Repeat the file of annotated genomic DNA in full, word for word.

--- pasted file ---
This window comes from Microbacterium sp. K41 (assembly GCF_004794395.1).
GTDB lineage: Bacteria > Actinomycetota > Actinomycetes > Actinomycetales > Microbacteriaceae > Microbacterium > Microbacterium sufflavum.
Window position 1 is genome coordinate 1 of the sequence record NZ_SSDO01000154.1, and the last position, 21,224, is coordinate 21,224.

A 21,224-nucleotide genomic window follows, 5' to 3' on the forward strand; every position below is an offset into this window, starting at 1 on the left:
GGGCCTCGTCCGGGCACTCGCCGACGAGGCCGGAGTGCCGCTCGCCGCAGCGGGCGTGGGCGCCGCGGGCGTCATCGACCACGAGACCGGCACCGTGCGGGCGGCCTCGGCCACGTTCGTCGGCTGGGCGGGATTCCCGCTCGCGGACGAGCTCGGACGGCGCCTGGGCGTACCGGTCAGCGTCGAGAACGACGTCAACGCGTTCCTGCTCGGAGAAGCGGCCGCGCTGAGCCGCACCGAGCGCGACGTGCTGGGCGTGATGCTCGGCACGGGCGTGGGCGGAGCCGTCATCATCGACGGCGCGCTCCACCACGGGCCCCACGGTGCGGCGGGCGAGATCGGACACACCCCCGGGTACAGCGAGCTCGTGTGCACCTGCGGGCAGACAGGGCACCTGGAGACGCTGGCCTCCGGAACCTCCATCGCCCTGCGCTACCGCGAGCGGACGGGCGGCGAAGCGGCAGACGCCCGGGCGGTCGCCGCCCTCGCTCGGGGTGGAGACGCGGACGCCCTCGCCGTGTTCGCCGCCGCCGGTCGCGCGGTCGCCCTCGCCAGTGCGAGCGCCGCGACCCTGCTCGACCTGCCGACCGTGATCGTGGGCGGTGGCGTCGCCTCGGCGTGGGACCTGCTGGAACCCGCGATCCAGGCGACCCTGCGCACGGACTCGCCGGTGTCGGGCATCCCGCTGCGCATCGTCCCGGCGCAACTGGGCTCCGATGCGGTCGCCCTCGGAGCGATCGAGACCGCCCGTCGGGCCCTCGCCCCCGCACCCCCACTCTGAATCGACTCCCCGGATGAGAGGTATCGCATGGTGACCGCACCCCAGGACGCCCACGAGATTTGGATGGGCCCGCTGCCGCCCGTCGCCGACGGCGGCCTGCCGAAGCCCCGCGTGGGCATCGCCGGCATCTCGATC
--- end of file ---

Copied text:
This window comes from Microbacterium sp. K41 (assembly GCF_004794395.1).
GTDB lineage: Bacteria > Actinomycetota > Actinomycetes > Actinomycetales > Microbacteriaceae > Microbacterium > Microbacterium sufflavum.
Window position 1 is genome coordinate 1 of the sequence record NZ_SSDO01000154.1, and the last position, 21,224, is coordinate 21,224.

A 21,224-nucleotide genomic window follows, 5' to 3' on the forward strand; every position below is an offset into this window, starting at 1 on the left:
GGGCCTCGTCCGGGCACTCGCCGACGAGGCCGGAGTGCCGCTCGCCGCAGCGGGCGTGGGCGCCGCGGGCGTCATCGACCACGAGACCGGCACCGTGCGGGCGGCCTCGGCCACGTTCGTCGGCTGGGCGGGATTCCCGCTCGCGGACGAGCTCGGACGGCGCCTGGGCGTACCGGTCAGCGTCGAGAACGACGTCAACGCGTTCCTGCTCGGAGAAGCGGCCGCGCTGAGCCGCACCGAGCGCGACGTGCTGGGCGTGATGCTCGGCACGGGCGTGGGCGGAGCCGTCATCATCGACGGCGCGCTCCACCACGGGCCCCACGGTGCGGCGGGCGAGATCGGACACACCCCCGGGTACAGCGAGCTCGTGTGCACCTGCGGGCAGACAGGGCACCTGGAGACGCTGGCCTCCGGAACCTCCATCGCCCTGCGCTACCGCGAGCGGACGGGCGGCGAAGCGGCAGACGCCCGGGCGGTCGCCGCCCTCGCTCGGGGTGGAGACGCGGACGCCCTCGCCGTGTTCGCCGCCGCCGGTCGCGCGGTCGCCCTCGCCAGTGCGAGCGCCGCGACCCTGCTCGACCTGCCGACCGTGATCGTGGGCGGTGGCGTCGCCTCGGCGTGGGACCTGCTGGAACCCGCGATCCAGGCGACCCTGCGCACGGACTCGCCGGTGTCGGGCATCCCGCTGCGCATCGTCCCGGCGCAACTGGGCTCCGATGCGGTCGCCCTCGGAGCGATCGAGACCGCCCGTCGGGCCCTCGCCCCCGCACCCCCACTCTGAATCGACTCCCCGGATGAGAGGTATCGCATGGTGACCGCACCCCAGGACGCCCACGAGATTTGGATGGGCCCGCTGCCGCCCGTCGCCGACGGCGGCCTGCCGAAGCCCCGCGTGGGCATCGCCGGCATCTCGATC